Missed diagnoses in general practice are inevitable. No diagnostic test or clinical decision rule in general practice is 100% sensitive. This is largely because individuals, both children and adults, present at different stages in the evolution of their illness. At an early stage classic ‘red-flag’ features of serious illness may be absent; for example, half the cases of meningococcal disease in children are missed by GPs at first presentation often because the characteristic features of the illness are yet to appear.1 Similarly at first presentation, the serious complications of an usually uncomplicated illness may not have developed; for example, dehydration in gastroenteritis or sub-dural haematoma after head injury. Safety-netting is a diagnostic strategy to deal with this situation. The term ‘safety-netting’ was introduced to general practice by Roger Neighbour who considered it a core component of the general practice consultation.2 He defined safety-netting as encompassing three questions:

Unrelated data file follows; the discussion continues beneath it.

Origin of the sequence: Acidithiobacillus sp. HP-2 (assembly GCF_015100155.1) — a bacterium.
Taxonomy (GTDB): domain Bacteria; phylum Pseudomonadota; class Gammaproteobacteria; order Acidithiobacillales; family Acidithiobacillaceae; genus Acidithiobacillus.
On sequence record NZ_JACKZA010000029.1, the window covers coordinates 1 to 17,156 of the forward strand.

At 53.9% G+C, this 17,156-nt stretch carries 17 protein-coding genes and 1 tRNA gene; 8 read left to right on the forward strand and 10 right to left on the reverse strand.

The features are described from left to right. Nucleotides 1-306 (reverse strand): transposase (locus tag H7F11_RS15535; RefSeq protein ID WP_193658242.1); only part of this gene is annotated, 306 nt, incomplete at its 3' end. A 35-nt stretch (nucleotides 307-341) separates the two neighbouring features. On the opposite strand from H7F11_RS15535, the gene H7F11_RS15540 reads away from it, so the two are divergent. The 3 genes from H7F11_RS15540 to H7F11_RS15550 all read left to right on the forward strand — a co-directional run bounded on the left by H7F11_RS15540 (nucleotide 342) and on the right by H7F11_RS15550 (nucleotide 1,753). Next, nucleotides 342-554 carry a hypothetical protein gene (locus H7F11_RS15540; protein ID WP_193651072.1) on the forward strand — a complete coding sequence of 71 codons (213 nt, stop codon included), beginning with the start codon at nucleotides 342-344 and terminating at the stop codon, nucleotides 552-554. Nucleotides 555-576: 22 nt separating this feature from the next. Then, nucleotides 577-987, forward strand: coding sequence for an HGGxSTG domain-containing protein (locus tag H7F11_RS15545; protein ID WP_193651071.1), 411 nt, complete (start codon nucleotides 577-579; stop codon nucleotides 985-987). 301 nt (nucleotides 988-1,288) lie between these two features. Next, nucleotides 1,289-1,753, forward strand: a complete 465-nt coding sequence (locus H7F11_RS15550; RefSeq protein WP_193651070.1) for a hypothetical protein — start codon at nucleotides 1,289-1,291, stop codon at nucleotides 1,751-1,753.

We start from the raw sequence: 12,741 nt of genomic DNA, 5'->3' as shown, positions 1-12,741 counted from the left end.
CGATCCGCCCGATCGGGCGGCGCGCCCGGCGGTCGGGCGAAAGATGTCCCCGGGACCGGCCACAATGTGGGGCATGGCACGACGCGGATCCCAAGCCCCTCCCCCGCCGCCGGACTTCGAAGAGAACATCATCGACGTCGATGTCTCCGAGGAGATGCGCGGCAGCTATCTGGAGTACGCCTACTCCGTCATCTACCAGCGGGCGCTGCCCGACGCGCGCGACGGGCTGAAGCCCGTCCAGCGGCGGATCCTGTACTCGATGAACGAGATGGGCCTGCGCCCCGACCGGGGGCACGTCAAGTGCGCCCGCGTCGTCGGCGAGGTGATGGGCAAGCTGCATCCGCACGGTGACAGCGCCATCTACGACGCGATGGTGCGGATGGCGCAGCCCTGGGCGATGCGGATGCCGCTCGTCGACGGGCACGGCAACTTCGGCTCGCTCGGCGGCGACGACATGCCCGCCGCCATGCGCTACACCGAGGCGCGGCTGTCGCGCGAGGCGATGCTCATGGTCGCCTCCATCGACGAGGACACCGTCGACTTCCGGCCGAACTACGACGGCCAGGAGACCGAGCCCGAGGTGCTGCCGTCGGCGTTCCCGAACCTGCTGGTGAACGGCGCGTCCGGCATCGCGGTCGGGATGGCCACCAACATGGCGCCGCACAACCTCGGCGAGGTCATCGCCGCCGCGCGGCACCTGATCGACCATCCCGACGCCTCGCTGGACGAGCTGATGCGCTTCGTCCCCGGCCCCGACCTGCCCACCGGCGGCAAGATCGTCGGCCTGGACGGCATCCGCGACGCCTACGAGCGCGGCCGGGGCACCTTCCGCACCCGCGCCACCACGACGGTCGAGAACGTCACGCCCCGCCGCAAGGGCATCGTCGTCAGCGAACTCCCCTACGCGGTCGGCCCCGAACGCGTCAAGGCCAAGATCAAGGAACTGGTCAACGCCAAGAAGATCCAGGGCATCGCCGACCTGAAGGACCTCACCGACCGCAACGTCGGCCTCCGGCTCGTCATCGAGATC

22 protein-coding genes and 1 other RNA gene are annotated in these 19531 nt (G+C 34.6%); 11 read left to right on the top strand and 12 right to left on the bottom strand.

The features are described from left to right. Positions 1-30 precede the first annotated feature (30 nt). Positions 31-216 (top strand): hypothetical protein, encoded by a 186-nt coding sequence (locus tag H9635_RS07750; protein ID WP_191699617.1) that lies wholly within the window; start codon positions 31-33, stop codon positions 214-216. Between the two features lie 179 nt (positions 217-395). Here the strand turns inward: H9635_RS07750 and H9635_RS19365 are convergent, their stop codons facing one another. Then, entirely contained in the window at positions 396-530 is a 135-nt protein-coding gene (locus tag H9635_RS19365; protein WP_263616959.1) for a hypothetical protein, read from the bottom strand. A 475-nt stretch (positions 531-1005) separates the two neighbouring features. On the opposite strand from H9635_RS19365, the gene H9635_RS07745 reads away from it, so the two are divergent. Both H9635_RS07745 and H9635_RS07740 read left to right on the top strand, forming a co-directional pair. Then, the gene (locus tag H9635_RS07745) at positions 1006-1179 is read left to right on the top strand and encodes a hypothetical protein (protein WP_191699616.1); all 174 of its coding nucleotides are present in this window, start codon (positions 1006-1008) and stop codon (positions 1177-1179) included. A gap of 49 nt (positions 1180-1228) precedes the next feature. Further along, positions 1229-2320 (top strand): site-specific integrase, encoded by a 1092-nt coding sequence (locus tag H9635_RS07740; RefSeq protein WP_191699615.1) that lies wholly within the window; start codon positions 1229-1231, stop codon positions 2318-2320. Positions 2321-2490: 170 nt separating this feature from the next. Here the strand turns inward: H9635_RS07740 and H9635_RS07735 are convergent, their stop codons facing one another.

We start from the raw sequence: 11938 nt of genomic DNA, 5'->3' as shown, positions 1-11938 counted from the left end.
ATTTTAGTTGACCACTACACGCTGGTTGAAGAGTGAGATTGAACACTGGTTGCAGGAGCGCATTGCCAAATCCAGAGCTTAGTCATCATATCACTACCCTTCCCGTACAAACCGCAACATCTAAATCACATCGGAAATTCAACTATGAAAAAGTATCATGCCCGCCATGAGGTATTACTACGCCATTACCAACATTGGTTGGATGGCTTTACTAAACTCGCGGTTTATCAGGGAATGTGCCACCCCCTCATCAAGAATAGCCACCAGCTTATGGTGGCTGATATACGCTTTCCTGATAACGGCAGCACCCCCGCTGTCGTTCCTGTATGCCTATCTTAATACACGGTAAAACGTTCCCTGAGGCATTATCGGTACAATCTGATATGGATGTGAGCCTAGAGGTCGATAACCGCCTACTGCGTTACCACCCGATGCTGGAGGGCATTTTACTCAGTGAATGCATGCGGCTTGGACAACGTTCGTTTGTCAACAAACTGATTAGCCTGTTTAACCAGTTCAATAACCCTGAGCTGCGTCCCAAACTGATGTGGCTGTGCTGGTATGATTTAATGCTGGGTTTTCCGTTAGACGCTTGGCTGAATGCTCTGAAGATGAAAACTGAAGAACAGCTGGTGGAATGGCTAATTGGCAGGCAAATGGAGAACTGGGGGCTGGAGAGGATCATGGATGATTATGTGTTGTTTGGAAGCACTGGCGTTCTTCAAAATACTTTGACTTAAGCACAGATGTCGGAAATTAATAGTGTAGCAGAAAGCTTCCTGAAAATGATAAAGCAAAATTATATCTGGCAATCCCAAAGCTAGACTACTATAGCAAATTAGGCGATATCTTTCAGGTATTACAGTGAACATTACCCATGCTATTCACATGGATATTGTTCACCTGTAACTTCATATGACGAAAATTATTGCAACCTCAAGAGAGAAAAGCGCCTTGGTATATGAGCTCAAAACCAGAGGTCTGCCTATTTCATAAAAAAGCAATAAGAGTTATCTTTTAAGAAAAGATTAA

- If I'm right what do I expect to happen?
- How will I know if I'm wrong?
- What would I do then?
However, the evidence-base is scanty and even a brief discussion with clinical colleagues will confirm that there is little agreement on how to interpret and apply diagnostic safety-netting in practice.